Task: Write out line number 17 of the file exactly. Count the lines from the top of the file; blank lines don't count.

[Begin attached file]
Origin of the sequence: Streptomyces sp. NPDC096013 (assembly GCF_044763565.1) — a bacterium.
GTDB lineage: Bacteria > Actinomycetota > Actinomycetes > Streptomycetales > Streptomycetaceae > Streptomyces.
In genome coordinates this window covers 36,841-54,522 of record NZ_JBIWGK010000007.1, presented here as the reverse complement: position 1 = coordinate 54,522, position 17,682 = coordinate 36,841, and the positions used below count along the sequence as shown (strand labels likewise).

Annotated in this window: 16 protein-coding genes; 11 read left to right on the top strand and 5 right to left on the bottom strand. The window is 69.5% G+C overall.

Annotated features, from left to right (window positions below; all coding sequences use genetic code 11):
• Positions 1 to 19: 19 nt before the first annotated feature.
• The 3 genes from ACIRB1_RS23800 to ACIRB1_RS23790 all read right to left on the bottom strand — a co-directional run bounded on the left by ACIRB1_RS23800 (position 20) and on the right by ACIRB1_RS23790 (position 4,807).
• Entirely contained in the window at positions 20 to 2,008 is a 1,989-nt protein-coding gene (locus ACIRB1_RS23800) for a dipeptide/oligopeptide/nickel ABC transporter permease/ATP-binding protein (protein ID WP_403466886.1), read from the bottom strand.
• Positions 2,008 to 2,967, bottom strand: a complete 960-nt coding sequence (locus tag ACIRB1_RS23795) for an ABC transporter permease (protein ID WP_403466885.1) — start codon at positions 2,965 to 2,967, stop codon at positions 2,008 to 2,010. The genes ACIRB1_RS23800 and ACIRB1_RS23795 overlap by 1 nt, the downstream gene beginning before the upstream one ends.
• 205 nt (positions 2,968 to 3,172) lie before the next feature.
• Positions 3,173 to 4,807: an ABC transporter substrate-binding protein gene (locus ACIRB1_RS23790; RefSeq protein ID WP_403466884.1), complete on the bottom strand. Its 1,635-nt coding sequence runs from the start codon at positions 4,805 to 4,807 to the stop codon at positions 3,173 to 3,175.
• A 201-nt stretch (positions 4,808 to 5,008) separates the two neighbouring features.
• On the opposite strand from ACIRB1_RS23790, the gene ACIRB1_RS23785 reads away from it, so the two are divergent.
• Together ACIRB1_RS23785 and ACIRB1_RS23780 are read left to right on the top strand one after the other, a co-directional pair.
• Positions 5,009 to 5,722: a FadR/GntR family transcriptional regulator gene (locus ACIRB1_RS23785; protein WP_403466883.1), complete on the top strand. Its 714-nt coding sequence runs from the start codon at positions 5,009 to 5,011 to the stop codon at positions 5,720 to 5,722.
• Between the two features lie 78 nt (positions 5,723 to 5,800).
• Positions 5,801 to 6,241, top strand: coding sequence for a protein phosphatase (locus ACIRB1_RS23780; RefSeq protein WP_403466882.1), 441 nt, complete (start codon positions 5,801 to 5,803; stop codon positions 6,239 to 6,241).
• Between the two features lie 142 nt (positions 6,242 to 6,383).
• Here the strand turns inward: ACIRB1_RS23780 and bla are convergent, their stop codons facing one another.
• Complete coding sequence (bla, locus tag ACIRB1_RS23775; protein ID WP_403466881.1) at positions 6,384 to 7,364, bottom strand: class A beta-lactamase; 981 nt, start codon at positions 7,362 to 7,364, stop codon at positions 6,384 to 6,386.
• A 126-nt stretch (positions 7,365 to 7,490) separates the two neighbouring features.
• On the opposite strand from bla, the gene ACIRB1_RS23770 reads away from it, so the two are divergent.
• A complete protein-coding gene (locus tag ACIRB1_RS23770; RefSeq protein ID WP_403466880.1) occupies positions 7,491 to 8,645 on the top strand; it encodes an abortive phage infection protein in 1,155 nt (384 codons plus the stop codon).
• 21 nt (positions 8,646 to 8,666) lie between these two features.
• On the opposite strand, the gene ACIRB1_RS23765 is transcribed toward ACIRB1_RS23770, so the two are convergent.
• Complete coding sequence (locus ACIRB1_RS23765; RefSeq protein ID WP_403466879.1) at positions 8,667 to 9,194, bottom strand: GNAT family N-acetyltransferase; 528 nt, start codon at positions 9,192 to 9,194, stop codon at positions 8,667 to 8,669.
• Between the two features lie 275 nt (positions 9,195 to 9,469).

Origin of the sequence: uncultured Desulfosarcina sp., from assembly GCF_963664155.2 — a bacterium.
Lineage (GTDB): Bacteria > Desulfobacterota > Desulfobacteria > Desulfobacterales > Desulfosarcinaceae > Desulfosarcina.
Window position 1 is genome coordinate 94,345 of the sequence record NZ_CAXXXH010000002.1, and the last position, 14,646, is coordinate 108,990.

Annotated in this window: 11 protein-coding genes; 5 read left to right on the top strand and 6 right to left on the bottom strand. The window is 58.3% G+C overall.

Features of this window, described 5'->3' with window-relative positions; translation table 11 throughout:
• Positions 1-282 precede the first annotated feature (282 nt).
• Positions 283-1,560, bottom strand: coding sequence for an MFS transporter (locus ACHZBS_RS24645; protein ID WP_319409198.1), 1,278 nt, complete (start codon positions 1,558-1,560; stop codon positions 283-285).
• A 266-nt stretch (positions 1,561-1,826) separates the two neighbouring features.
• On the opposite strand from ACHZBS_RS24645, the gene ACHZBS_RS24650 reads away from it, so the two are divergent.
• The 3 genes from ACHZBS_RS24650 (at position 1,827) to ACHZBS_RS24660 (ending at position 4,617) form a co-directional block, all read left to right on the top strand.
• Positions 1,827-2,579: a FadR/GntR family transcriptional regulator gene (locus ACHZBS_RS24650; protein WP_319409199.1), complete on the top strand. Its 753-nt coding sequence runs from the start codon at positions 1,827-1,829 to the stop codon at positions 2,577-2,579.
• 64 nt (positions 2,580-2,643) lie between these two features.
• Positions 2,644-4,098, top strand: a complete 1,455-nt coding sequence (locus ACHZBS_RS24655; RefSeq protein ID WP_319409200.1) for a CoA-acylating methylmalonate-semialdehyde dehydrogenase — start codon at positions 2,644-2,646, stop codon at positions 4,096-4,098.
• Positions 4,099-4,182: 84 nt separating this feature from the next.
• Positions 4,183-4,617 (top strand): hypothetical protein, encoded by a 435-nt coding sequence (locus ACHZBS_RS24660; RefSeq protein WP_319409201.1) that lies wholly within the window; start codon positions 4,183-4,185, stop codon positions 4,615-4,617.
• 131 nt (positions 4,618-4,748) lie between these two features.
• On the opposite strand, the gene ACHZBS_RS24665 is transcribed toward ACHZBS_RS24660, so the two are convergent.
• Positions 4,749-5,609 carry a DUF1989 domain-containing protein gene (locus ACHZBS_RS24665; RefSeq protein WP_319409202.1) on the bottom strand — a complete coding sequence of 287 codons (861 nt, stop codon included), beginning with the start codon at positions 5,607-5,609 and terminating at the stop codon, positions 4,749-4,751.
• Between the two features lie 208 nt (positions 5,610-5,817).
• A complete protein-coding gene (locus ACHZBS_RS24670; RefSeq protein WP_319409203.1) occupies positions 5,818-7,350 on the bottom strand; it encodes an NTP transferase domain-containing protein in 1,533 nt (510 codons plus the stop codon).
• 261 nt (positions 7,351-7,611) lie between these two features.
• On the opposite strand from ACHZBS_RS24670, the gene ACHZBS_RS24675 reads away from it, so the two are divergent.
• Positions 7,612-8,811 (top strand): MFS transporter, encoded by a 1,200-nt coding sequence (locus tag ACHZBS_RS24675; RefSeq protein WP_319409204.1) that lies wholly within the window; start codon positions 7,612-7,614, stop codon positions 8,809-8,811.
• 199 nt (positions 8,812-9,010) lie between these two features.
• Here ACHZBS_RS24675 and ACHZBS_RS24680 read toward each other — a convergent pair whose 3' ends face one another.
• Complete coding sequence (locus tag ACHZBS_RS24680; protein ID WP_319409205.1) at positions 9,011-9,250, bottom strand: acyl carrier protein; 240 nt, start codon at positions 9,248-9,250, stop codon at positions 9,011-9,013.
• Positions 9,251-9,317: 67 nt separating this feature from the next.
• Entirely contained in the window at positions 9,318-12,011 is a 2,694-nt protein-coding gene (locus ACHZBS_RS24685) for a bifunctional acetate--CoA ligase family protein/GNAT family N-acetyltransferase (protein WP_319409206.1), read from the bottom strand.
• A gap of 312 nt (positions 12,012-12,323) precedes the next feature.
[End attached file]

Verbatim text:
• Positions 5,801 to 6,241, top strand: coding sequence for a protein phosphatase (locus ACIRB1_RS23780; RefSeq protein WP_403466882.1), 441 nt, complete (start codon positions 5,801 to 5,803; stop codon positions 6,239 to 6,241).